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Boehner to Obama: Fire Your Economic Team

John Boehner
House Minority Leader John Boehner gives an address about the economy at the City Club of Cleveland in Cleveland, Ohio. CBS

House Republican Leader John Boehner today laid out a series of proposals he said would jumpstart the economy, previewing the agenda of a possible Republican-led Congress. He also called on President Obama to make sweeping changes -- starting with firing his own economic team.

The entire White House staff has proven to be deaf to the needs of small business owners and employers, Boehner said today in a speech at the City Club of Cleveland in Cleveland, Ohio. It is in part because of their "lack of real-world, hands-on experience," he said. The Republican leader noted that Mr. Obama's first Office of Management and Budget Director Peter Orszag has already left the White House and said "the writing on the wall" for the rest of the president's team.

"President Obama should ask for - and accept - the resignations of the remaining members of his economic team, starting with Secretary Geithner and Larry Summers, the head of the National Economic Council," Boehner said. "We do not have the luxury of waiting months for the president to pick scapegoats for his failing 'stimulus' policies."

Boehner also called on Mr. Obama to extend all of the Bush tax cuts, set to expire at the end of the year. The president has proposed extending all of them except for individuals making over $200,000 or families making over $250,000. Boehner said that proposal puts the government "in the position of picking winners and losers and pitting taxpayer against taxpayer."

Biden's Response: The GOP Has No New Ideas

"Raising taxes on families and small businesses during a recession is a recipe for disaster - both for our economy and for the deficit," he said.

Additionally, as soon as Congress returns to work from its August recess, lawmakers should cut non-defense discretionary spending to 2008 levels, Boehner said.

"President Obama says we should wait and talk about a deficit reduction plan next year," he said. "I say, let's talk about it right now."

The White House was prepared this morning with a response to Boehner's speech, blasting his proposals as "an argument for a return to the economic policies that turned a surplus into record deficits and helped create the worst economic downturn since the Great Depression."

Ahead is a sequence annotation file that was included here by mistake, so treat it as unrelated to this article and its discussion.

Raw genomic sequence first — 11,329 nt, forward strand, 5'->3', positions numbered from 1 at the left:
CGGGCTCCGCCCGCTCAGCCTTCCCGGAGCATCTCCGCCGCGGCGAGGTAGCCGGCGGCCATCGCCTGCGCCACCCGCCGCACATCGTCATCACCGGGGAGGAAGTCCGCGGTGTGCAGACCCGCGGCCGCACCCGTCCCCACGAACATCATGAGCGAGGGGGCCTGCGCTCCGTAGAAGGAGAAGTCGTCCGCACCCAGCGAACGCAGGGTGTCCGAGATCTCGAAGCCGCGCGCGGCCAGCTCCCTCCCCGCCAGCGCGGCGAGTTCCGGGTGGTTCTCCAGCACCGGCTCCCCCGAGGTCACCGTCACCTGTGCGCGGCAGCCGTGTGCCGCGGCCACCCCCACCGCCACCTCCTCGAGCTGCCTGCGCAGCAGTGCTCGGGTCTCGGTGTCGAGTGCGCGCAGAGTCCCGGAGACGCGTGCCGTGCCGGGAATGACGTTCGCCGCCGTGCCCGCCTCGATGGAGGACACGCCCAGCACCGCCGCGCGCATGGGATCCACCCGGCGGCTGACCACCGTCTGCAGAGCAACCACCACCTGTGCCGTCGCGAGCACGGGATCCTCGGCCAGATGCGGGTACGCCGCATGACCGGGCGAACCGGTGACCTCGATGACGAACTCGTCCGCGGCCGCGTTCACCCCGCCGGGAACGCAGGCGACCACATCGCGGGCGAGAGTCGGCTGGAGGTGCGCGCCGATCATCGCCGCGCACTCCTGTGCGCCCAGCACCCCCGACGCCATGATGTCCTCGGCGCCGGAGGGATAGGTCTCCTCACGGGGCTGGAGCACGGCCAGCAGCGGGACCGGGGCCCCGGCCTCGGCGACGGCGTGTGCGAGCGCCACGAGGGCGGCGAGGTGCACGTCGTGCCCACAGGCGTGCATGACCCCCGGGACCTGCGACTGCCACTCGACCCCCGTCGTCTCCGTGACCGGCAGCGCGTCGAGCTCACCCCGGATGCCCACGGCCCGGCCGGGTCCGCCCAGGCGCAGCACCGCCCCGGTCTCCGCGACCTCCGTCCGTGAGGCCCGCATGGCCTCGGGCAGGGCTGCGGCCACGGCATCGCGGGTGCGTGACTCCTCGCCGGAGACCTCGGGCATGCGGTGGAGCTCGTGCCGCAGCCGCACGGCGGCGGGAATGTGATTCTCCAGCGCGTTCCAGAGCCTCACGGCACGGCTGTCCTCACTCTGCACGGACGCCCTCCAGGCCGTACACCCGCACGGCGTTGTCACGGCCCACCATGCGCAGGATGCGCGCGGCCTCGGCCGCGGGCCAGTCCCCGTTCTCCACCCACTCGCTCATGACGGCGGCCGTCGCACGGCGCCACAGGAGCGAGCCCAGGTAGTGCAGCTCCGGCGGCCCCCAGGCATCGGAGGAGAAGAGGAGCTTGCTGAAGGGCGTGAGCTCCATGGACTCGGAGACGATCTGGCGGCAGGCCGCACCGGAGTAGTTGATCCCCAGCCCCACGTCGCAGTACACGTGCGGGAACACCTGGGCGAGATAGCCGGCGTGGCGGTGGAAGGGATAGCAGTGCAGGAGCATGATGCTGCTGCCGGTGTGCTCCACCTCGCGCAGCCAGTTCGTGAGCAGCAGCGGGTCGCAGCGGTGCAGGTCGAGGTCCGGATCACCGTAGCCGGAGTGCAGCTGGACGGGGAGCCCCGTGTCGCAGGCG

Extending the Bush tax cuts for the richest Americans is a "tired approach" to economic recovery, wrote White House communications director Dan Pfeiffer, and "the poorest way to support our economy," adding more than $700 billion to the nation's deficits.

The Obama administration, Pfeiffer argued, has enabled private sector job creation for seven months in a row and has a plan to reduce the deficit by more than $1 trillion over the next 10 years.

While there may be signs of limited economic growth the White House can point to, Boehner in his speech hammered the administration for the continuing high levels of unemployment. He used the term "job-killing" in his speech 11 times while making two other references to policies that make it harder to create jobs.

"Jobs is the issue," he said, "and 'where are the jobs?' is the question I hear about everywhere I go."

Boehner said that if he were Speaker of the House, he would "run the House differently... differently than it's been run in the past under Democrats or Republicans."

He laid out a plan for spending cuts and tax reform, calling for "an honest conversation with the American people about the scope of our fiscal challenges," including a review of short-term and long-term commitments. He called for a review of both government programs as well as tax cuts that could be "just poorly disguised spending programs."

Boehner praised Rep. Paul Ryan (R-Wisc.) for identifying $1.3 trillion in specific spending cuts that could be implemented immediately. He also promoted what he called "common-sense steps" like canceling unspent stimulus money. Republicans have proposed stimulus "alternatives," Boehner said, such as Rep. Dave Camp (R-Mich.)'s plan to give businesses with fewer than 500 employees a tax deduction equal to 20 percent of their income.

"Instead of growing big-government, let's focus on growing small businesses," Boehner said.

The Republican leader called on Washington leaders to pass pending free trade agreements with Colombia, Panama and South Korea. He also challenged Mr. Obama to veto any "job-killing" bills passed by the lame-duck Congress after this November's midterm elections -- he specifically cited the union-backed "card-check" bill (the Employee Free Choice Act) and a "national energy tax," referencing the climate change legislation passed in the House last year.

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